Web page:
Those verses are powerful statements of faith even taken out of context, but when we realize that Paul wrote Philippians, a letter of joy and rejoicing, from one of the several prison cells where he spent 4-5 years of the last decade of his life they take on a deeper meaning. Earlier in Philippians 4 Paul says, “Rejoice in the Lord always; again I will say, Rejoice. 5Let your gentleness be known to everyone. The Lord is near. 6Do not worry about anything, but in everything by prayer and supplication with thanksgiving let your requests be made known to God. 7And the peace of God, which surpasses all understanding, will guard your hearts and your minds in Christ Jesus.”

Those are strong words from a man who describes the trials of his life this way in II Corinthians: “Five times I have received from the Jews the forty lashes minus one. 25 Three times I was beaten with rods. Once I received a stoning. Three times I was shipwrecked; for a night and a day I was adrift at sea; 26 on frequent journeys, in danger from rivers, danger from bandits, danger from my own people, danger from Gentiles, danger in the city, danger in the wilderness, danger at sea, danger from false brothers and sisters; 27 in toil and hardship, through many a sleepless night, hungry and thirsty, often without food, cold and naked. 28 And, besides other things, I am under daily pressure because of my anxiety for all the churches.” (11:24-28)

Paul was a man of passion and perseverance. Someone has defined “passion” as something one is willing to suffer for. Paul was willing and determined to share the Gospel, and he experienced great hardship and pain for his efforts. But did he suffer? If he learned to be content with whatever he had and therefore found the peace that passes all understanding, I would argue he did not suffer. There is a popular self-help statement that says, “Pain is inevitable but suffering is optional” which is often attributed to Buddha. It is consistent with the Buddhist philosophy but no one knows for sure where it originated. Regardless of the source, that advice applies to Paul and to anyone who achieves the attitude of acceptance toward circumstances, tragedies, pain, and other problems that one cannot control.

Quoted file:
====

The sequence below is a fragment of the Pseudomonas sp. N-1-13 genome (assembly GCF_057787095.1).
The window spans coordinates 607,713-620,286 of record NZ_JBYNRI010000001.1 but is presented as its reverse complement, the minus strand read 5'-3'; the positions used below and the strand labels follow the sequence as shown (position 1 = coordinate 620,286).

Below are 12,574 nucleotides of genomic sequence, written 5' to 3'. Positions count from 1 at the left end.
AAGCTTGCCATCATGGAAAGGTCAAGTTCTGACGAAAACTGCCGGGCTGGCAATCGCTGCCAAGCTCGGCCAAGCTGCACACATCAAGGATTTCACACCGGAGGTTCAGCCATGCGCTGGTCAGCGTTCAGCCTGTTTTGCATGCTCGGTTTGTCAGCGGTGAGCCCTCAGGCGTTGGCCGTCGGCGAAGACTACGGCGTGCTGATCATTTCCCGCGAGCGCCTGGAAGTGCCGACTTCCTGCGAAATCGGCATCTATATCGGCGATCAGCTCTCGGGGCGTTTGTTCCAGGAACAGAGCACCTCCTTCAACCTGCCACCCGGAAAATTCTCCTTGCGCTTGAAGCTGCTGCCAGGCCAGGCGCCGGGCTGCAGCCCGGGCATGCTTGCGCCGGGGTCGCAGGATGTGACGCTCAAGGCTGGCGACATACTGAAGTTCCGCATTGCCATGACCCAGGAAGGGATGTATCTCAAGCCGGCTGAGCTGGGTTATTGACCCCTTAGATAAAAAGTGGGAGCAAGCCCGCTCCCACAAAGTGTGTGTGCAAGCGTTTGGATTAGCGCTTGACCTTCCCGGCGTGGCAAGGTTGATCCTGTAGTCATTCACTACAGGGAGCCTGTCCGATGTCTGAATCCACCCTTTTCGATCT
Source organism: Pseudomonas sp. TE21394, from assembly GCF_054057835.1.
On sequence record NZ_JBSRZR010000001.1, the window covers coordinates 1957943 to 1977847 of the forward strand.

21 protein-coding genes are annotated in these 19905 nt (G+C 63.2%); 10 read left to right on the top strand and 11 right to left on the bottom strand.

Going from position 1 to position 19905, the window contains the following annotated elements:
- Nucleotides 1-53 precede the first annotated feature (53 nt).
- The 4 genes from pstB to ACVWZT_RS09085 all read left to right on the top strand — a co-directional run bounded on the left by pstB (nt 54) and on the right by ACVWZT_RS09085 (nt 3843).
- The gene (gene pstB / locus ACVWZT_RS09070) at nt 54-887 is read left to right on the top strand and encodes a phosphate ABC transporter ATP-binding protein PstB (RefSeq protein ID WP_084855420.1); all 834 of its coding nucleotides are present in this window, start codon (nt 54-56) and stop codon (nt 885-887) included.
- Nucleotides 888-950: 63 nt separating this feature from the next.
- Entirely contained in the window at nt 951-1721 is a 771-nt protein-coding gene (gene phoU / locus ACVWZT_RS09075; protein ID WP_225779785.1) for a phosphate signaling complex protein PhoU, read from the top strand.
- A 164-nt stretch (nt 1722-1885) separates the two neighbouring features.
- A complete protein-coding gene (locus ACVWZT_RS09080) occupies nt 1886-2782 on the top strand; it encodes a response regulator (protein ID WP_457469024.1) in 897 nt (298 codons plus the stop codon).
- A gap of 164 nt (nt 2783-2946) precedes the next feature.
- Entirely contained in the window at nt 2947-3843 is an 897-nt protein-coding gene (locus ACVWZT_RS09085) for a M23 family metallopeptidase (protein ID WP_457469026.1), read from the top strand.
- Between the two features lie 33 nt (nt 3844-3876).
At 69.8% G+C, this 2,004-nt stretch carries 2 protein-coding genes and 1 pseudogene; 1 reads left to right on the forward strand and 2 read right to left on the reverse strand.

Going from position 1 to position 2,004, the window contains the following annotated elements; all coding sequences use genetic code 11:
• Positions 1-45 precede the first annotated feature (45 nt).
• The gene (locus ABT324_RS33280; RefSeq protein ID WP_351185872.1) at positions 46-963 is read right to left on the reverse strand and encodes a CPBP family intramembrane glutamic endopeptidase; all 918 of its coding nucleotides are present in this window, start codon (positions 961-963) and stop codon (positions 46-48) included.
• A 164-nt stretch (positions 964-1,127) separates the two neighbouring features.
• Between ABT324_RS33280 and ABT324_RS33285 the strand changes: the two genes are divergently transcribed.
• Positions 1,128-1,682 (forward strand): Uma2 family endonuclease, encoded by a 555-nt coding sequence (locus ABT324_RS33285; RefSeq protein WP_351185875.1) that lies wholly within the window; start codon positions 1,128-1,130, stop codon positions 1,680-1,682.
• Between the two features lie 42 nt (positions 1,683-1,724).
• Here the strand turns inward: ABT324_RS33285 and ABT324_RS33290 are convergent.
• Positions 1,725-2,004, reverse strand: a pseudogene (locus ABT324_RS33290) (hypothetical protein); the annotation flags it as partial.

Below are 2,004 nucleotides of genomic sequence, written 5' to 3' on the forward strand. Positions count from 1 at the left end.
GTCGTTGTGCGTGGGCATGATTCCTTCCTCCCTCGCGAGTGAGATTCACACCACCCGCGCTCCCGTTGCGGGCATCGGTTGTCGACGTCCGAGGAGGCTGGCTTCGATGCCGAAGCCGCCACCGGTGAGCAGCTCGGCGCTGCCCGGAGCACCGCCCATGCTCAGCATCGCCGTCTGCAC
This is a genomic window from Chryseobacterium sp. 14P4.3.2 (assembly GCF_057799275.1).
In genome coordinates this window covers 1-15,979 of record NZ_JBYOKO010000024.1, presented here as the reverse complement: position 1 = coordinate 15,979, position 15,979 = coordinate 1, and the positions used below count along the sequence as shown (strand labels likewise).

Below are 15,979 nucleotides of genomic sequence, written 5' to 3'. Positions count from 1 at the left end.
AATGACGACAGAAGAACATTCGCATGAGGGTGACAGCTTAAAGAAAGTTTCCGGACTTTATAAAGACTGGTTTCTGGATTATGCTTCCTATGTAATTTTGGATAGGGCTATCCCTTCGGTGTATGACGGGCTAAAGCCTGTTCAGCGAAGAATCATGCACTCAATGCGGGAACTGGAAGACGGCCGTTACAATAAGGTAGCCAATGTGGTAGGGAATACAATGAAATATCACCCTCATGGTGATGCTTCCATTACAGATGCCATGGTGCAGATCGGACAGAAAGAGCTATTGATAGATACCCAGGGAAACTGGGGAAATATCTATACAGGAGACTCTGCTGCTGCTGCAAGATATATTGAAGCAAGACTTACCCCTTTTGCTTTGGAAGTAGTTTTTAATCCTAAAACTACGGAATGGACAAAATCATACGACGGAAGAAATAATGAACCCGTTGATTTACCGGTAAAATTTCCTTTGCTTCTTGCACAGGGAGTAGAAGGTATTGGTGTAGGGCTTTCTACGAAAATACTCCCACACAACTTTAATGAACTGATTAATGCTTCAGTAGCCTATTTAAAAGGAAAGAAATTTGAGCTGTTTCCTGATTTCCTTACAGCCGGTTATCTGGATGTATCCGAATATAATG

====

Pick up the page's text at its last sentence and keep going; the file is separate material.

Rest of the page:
Paul is able to rise above the “slings and arrows of outrageous fortune” when Hamlet cannot because of his faith and absolute trust in the goodness and mercy of eternal God. Given the hardship he endured and triumphed over to almost single-handedly spread the Gospel of Christ across the Roman Empire, the words of Romans 8 echo like a climactic crescendo to the symphony of his life.

“Who will separate us from the love of Christ? Will hardship, or distress, or persecution, or famine, or nakedness, or peril, or sword? 36 As it is written,
“For your sake we are being killed all day long;
we are accounted as sheep to be slaughtered.”
37 No, in all these things we are more than conquerors through him who loved us. 38 For I am convinced that neither death, nor life, nor angels, nor rulers, nor things present, nor things to come, nor powers, 39 nor height, nor depth, nor anything else in all creation, will be able to separate us from the love of God in Christ Jesus our Lord.” (Romans 8:35-39)

Paul has been there, done that. He’s not a bystander to the forces of opposition. He doesn’t just believe in the love of God, he’s felt it and been sustained by it in the most difficult and hopeless situations imaginable. If he’s content and at peace, who am I to be discouraged or undone by the minor difficulties and challenges life puts in my way?